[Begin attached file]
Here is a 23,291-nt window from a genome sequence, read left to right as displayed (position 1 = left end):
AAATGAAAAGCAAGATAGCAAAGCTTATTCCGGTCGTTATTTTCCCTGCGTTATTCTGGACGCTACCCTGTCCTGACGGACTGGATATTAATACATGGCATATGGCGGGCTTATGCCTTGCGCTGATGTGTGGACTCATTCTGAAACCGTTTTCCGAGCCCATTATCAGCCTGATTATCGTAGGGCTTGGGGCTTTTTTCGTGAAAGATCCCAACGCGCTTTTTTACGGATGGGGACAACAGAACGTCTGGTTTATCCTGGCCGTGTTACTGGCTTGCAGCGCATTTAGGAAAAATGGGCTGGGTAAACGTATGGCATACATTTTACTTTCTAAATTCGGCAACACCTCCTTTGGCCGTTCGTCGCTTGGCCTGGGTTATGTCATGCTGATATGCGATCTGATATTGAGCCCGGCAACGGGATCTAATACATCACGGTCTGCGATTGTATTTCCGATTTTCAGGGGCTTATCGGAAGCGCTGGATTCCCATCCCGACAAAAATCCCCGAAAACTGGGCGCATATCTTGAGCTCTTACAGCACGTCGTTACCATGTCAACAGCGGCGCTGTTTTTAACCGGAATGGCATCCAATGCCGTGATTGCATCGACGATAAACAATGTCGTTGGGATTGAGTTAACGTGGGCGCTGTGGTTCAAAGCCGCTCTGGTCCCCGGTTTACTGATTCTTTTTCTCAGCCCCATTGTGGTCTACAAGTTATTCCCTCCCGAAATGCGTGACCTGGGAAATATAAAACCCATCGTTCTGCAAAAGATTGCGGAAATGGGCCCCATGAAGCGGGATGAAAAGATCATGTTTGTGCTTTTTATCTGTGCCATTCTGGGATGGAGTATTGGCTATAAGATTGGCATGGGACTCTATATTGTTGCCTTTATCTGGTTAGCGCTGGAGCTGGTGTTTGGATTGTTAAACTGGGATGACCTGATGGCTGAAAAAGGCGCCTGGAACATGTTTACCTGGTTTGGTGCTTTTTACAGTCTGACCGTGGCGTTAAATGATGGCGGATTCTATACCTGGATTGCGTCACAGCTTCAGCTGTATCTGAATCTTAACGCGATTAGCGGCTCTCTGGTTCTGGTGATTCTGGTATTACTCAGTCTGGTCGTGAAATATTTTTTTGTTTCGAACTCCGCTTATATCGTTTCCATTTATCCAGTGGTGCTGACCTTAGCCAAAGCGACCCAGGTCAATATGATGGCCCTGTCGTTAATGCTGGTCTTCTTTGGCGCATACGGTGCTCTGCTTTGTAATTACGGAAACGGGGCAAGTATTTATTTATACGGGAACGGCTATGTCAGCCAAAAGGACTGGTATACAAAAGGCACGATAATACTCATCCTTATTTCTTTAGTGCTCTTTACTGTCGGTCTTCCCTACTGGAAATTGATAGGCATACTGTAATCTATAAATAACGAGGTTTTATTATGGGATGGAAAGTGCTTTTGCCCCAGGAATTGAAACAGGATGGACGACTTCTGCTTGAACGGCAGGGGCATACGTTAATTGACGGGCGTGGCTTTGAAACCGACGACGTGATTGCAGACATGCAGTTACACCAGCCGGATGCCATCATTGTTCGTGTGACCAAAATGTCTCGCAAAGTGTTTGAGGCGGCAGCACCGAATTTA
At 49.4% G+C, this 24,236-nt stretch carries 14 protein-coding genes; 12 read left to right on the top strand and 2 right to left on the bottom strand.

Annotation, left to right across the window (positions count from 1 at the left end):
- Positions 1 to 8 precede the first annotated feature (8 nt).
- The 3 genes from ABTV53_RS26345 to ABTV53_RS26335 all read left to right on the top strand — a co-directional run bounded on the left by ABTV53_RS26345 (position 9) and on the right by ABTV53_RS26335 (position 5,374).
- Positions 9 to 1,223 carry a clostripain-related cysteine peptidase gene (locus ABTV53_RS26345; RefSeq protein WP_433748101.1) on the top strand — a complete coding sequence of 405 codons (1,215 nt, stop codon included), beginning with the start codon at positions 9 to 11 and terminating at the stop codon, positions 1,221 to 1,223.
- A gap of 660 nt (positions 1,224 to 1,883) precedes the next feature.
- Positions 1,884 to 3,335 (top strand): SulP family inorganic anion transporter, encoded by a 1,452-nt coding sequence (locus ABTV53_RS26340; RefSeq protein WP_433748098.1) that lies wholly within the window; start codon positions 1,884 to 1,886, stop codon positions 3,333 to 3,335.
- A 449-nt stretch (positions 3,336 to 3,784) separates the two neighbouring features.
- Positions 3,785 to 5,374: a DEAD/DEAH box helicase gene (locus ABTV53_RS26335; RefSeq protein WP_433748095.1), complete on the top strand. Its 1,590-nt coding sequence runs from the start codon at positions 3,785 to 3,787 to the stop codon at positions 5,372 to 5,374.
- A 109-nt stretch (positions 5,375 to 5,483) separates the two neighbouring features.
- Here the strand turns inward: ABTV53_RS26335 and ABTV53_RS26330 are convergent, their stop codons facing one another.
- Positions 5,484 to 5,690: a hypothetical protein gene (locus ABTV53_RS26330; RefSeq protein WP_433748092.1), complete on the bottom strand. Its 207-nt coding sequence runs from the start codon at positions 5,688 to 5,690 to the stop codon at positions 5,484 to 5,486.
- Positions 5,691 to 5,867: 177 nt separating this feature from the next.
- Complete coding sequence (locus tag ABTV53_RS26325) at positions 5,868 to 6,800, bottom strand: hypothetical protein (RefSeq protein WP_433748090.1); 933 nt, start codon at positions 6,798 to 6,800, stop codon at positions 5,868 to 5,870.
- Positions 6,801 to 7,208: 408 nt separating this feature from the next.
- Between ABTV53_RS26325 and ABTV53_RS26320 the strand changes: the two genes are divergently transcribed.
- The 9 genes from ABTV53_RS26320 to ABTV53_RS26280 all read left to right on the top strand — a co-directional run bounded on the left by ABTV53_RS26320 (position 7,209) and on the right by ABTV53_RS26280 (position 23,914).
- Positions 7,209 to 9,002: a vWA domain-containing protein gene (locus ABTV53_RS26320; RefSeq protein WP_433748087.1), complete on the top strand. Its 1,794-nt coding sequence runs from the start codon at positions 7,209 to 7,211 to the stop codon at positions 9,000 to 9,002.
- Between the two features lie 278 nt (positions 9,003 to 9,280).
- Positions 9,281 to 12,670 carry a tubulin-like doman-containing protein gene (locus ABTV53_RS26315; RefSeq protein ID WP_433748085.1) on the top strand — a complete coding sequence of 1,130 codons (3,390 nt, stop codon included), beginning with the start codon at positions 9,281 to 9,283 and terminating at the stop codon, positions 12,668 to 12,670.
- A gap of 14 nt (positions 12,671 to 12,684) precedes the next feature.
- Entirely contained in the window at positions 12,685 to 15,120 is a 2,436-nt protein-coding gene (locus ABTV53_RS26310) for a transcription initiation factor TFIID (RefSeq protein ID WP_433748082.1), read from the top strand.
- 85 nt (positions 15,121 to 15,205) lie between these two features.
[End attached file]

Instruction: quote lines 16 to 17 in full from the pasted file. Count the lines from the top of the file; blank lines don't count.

- Complete coding sequence (locus tag ABTV53_RS26325) at positions 5,868 to 6,800, bottom strand: hypothetical protein (RefSeq protein WP_433748090.1); 933 nt, start codon at positions 6,798 to 6,800, stop codon at positions 5,868 to 5,870.
- Positions 6,801 to 7,208: 408 nt separating this feature from the next.